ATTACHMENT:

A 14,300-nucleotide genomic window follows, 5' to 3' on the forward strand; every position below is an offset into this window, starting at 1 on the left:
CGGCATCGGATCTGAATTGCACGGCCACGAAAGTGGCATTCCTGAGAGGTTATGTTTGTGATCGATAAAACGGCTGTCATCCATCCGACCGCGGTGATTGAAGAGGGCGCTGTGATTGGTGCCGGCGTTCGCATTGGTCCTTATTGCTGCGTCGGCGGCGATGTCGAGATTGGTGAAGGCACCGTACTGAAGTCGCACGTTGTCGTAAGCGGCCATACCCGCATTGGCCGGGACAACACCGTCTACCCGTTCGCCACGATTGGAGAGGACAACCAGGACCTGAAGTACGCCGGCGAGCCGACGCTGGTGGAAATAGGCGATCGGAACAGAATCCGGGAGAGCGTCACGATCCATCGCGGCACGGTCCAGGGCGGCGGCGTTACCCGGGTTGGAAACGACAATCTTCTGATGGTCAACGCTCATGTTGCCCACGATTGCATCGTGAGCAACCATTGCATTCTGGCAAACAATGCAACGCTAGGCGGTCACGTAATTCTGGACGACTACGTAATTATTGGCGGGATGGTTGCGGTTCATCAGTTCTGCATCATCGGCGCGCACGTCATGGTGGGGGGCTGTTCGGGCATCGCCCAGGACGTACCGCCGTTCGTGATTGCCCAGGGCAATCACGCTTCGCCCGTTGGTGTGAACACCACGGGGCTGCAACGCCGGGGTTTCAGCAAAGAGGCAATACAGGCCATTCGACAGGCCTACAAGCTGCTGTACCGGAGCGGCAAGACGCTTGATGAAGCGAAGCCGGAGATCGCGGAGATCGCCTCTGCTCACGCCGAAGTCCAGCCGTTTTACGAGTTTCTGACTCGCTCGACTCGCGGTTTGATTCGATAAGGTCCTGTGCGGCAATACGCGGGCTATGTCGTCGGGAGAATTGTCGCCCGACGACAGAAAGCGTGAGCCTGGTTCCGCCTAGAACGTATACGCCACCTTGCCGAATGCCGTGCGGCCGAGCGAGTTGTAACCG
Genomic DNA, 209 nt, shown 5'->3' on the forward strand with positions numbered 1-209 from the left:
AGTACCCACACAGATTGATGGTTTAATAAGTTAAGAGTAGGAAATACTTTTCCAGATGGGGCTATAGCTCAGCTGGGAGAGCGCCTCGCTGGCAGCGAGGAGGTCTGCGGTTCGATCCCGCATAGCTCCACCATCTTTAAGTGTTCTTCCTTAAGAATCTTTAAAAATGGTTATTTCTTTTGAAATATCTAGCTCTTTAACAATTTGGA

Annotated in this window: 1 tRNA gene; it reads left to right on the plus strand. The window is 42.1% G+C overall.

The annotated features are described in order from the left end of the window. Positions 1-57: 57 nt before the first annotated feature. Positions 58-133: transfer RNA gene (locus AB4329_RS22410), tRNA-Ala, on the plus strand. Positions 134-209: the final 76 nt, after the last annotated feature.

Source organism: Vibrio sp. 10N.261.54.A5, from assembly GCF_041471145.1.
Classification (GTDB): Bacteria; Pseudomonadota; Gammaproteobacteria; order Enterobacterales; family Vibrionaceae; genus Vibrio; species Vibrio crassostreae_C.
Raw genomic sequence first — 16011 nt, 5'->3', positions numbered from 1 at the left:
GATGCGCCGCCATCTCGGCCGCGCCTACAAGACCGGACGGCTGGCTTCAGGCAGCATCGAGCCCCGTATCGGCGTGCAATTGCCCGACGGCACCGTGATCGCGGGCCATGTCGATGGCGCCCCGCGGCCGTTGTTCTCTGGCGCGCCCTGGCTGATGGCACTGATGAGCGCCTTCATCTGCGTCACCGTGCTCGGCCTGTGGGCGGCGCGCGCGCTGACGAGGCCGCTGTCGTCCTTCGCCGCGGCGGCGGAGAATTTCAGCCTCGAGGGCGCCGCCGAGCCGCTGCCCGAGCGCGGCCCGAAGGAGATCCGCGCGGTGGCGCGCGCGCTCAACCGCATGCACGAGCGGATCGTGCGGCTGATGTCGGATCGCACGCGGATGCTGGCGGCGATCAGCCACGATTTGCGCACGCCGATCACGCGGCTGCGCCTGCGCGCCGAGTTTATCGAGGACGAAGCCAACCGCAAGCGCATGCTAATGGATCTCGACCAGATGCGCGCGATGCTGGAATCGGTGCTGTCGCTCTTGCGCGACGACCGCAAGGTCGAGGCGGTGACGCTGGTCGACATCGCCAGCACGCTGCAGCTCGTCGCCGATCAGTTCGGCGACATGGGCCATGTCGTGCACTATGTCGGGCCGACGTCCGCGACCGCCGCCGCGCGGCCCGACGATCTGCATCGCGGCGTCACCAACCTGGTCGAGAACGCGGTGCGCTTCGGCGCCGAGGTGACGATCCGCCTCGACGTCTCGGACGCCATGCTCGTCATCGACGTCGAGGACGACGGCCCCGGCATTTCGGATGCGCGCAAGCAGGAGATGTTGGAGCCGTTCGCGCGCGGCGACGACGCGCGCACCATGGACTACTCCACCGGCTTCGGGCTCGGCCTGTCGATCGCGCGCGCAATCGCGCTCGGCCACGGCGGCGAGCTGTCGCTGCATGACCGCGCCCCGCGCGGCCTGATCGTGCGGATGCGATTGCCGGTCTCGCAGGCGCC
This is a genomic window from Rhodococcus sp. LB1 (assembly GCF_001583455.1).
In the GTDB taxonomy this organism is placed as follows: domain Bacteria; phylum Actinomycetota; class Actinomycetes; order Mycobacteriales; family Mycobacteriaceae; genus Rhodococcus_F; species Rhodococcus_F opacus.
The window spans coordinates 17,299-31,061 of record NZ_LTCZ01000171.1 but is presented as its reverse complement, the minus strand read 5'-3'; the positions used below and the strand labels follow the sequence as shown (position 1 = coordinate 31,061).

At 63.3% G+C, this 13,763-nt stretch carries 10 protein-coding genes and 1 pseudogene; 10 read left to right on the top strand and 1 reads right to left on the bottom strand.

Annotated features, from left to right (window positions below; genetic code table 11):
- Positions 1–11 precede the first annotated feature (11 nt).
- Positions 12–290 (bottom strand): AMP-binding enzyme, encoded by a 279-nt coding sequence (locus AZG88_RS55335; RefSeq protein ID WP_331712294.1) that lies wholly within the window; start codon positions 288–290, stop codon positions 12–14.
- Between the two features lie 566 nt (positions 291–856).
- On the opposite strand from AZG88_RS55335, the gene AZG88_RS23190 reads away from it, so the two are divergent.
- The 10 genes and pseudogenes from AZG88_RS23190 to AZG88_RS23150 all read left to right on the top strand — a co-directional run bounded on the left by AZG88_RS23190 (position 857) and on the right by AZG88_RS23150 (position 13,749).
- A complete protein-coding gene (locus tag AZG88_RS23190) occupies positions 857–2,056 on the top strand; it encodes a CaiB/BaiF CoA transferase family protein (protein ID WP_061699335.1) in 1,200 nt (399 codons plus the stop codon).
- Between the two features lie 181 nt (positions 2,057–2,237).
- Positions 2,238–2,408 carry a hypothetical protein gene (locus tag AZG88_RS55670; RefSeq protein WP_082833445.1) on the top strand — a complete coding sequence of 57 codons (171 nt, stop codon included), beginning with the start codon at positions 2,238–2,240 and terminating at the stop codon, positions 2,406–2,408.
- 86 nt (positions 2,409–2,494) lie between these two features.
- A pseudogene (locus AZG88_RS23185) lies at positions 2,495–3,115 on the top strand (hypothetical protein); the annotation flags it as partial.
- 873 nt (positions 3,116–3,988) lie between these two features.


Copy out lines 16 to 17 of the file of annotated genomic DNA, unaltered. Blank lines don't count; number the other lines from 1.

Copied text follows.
- Positions 1–11 precede the first annotated feature (11 nt).
- Positions 12–290 (bottom strand): AMP-binding enzyme, encoded by a 279-nt coding sequence (locus AZG88_RS55335; RefSeq protein ID WP_331712294.1) that lies wholly within the window; start codon positions 288–290, stop codon positions 12–14.